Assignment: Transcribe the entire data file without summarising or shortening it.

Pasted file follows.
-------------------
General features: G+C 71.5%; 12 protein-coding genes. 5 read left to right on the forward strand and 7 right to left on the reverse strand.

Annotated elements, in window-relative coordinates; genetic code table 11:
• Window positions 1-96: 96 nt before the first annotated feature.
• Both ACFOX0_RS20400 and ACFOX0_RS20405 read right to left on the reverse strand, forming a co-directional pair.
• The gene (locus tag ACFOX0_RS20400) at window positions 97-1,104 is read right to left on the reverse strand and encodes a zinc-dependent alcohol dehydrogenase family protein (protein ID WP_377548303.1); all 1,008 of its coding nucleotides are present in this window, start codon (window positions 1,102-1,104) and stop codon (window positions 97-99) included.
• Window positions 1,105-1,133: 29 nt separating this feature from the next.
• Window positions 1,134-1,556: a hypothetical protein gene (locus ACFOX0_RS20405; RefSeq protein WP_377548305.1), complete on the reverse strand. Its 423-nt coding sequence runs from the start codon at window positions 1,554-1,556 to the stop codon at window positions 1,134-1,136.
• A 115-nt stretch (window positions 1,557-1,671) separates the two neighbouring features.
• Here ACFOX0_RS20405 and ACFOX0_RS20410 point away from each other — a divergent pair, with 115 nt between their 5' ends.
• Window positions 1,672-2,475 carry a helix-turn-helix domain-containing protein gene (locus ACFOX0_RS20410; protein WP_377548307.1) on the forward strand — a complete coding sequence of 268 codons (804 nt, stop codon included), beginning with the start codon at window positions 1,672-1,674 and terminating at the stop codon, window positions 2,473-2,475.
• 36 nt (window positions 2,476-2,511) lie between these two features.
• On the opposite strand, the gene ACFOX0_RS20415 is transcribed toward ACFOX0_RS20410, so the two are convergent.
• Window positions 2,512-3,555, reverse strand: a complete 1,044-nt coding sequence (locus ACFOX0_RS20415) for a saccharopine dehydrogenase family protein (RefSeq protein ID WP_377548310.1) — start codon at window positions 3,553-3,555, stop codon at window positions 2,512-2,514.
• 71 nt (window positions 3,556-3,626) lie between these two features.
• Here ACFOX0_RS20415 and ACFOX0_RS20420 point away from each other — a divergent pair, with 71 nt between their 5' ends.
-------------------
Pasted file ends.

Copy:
General features: G+C 71.5%; 12 protein-coding genes. 5 read left to right on the forward strand and 7 right to left on the reverse strand.

Annotated elements, in window-relative coordinates; genetic code table 11:
• Window positions 1-96: 96 nt before the first annotated feature.
• Both ACFOX0_RS20400 and ACFOX0_RS20405 read right to left on the reverse strand, forming a co-directional pair.
• The gene (locus tag ACFOX0_RS20400) at window positions 97-1,104 is read right to left on the reverse strand and encodes a zinc-dependent alcohol dehydrogenase family protein (protein ID WP_377548303.1); all 1,008 of its coding nucleotides are present in this window, start codon (window positions 1,102-1,104) and stop codon (window positions 97-99) included.
• Window positions 1,105-1,133: 29 nt separating this feature from the next.
• Window positions 1,134-1,556: a hypothetical protein gene (locus ACFOX0_RS20405; RefSeq protein WP_377548305.1), complete on the reverse strand. Its 423-nt coding sequence runs from the start codon at window positions 1,554-1,556 to the stop codon at window positions 1,134-1,136.
• A 115-nt stretch (window positions 1,557-1,671) separates the two neighbouring features.
• Here ACFOX0_RS20405 and ACFOX0_RS20410 point away from each other — a divergent pair, with 115 nt between their 5' ends.
• Window positions 1,672-2,475 carry a helix-turn-helix domain-containing protein gene (locus ACFOX0_RS20410; protein WP_377548307.1) on the forward strand — a complete coding sequence of 268 codons (804 nt, stop codon included), beginning with the start codon at window positions 1,672-1,674 and terminating at the stop codon, window positions 2,473-2,475.
• 36 nt (window positions 2,476-2,511) lie between these two features.
• On the opposite strand, the gene ACFOX0_RS20415 is transcribed toward ACFOX0_RS20410, so the two are convergent.
• Window positions 2,512-3,555, reverse strand: a complete 1,044-nt coding sequence (locus ACFOX0_RS20415) for a saccharopine dehydrogenase family protein (RefSeq protein ID WP_377548310.1) — start codon at window positions 3,553-3,555, stop codon at window positions 2,512-2,514.
• 71 nt (window positions 3,556-3,626) lie between these two features.
• Here ACFOX0_RS20415 and ACFOX0_RS20420 point away from each other — a divergent pair, with 71 nt between their 5' ends.